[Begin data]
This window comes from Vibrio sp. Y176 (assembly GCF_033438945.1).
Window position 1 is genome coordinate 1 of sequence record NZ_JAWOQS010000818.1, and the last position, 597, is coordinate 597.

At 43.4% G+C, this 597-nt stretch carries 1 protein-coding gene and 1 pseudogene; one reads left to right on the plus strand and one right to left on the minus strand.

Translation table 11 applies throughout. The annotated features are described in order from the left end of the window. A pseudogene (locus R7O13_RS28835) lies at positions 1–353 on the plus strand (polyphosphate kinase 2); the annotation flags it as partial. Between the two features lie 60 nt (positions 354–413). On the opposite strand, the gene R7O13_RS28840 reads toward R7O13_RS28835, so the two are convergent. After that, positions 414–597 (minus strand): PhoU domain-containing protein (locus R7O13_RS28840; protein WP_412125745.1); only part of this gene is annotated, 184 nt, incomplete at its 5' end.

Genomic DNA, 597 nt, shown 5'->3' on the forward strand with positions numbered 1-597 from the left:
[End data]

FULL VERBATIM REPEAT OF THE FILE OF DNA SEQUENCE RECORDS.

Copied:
This window comes from Vibrio sp. Y176 (assembly GCF_033438945.1).
Window position 1 is genome coordinate 1 of sequence record NZ_JAWOQS010000818.1, and the last position, 597, is coordinate 597.

At 43.4% G+C, this 597-nt stretch carries 1 protein-coding gene and 1 pseudogene; one reads left to right on the plus strand and one right to left on the minus strand.

Translation table 11 applies throughout. The annotated features are described in order from the left end of the window. A pseudogene (locus R7O13_RS28835) lies at positions 1–353 on the plus strand (polyphosphate kinase 2); the annotation flags it as partial. Between the two features lie 60 nt (positions 354–413). On the opposite strand, the gene R7O13_RS28840 reads toward R7O13_RS28835, so the two are convergent. After that, positions 414–597 (minus strand): PhoU domain-containing protein (locus R7O13_RS28840; protein WP_412125745.1); only part of this gene is annotated, 184 nt, incomplete at its 5' end.

Genomic DNA, 597 nt, shown 5'->3' on the forward strand with positions numbered 1-597 from the left: